Open Access News

News from the open access movement

Thursday, June 05, 2008

Controlled vocabulary for publisher self-archiving policies

Celia Jenkins, Charles Oppenheim, Steve Probets, and Bill Hubbard, RoMEO studies 7: creation of a controlled vocabulary to analyse copyright transfer agreements, Journal of Information Science, June 1, 2008.  Only this abstract is free online, at least so far.

Abstract:   This paper describes the process of creating a controlled vocabulary which can be used to systematically analyse the copyright transfer agreements (CTAs) of journal publishers with regard to self-archiving. The analysis formed the basis of the newly created Copyright Knowledge Bank of publishers' self-archiving policies. Self-archiving terms appearing in publishers' CTAs were identified and classified, then simplified, merged, and discarded to form a definitive list. The controlled vocabulary consists of three categories describing 'what' can be self-archived, the 'conditions' and the 'restrictions' of self-archiving. Condition terms include specifications such as 'where' an article can be self-archived; restriction terms include specifications such as 'when' the article can be self-archived. Additional information on any of these terms appears in 'free-text' fields. Although this controlled vocabulary provides an effective way of analysing CTAs, it will need continual review and updating in light of any major new additions to the terms used in publishers' copyright and self-archiving policies.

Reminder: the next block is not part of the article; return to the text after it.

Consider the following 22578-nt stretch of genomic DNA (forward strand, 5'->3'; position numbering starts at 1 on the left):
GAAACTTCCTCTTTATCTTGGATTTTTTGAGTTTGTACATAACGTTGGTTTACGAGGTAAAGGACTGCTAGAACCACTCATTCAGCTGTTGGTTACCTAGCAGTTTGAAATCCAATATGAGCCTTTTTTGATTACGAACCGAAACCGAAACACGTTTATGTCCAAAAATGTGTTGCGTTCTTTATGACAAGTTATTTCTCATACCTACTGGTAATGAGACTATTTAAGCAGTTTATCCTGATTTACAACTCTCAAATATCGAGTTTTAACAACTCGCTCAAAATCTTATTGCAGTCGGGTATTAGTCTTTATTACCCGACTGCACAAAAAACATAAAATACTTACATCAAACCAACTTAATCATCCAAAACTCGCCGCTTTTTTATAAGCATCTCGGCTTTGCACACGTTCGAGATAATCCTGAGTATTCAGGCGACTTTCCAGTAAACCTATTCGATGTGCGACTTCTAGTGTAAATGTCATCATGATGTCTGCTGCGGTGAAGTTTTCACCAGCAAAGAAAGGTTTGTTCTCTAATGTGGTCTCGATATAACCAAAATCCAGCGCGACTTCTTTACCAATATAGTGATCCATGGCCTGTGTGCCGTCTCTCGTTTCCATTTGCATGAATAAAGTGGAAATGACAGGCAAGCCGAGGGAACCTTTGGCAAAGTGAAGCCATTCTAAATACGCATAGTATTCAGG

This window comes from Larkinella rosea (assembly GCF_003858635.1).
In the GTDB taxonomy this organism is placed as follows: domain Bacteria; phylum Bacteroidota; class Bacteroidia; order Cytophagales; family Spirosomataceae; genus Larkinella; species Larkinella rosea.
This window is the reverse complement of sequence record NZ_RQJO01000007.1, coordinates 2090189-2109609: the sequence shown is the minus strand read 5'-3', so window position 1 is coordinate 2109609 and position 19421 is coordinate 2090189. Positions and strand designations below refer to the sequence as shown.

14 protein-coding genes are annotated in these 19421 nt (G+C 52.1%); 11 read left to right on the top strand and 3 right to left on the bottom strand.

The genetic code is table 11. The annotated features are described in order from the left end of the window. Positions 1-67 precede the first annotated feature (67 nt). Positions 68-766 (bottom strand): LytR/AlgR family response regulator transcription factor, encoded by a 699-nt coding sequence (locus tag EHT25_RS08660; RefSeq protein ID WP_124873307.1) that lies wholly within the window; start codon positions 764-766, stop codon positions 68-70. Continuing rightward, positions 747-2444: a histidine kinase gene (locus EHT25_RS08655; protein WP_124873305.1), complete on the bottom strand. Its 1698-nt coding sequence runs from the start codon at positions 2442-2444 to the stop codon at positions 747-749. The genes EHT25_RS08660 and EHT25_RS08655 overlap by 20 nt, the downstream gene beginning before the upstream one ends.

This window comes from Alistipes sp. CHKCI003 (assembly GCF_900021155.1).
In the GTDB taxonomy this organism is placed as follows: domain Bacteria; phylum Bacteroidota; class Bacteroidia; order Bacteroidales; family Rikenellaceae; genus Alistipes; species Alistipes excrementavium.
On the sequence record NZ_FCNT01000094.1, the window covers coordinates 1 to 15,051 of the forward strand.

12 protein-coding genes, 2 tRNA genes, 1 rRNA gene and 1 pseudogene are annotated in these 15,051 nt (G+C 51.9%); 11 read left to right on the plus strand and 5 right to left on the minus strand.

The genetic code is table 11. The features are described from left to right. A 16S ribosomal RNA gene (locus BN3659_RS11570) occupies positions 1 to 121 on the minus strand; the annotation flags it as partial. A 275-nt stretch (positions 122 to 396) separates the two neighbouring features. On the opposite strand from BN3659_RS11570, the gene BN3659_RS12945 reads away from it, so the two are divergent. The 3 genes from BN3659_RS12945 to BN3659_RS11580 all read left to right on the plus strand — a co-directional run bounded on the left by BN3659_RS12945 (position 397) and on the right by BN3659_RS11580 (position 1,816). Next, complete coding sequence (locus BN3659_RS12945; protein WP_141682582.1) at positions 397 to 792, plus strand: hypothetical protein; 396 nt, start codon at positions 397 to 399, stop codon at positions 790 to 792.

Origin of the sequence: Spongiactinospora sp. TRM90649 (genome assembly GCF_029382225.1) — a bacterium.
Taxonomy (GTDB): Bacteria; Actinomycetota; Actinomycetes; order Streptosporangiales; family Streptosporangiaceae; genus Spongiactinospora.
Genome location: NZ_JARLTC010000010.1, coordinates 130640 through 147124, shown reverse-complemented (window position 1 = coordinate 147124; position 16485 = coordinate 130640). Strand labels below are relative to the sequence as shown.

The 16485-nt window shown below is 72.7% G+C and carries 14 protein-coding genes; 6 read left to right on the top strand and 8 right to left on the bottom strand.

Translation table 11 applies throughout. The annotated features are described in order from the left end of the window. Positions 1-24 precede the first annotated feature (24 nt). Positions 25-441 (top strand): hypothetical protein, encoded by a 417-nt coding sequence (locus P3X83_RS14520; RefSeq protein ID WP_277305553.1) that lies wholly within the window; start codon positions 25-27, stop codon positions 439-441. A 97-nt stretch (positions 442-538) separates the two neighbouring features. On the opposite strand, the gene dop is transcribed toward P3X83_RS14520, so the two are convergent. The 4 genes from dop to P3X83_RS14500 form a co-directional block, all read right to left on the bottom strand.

Comment.  This is a good idea.  As I argued in a 2004 article:

Nearly all [the] benefits [of posting journal access policies online] would be even greater if journals would post their policy details...on their own web sites with standardized terminology or tags.  Detail-harvesting, searching, and comparison could then be automated.  But for now this is too much to ask.  At least journals should put their policies on their own sites in their own words and keep them up to date.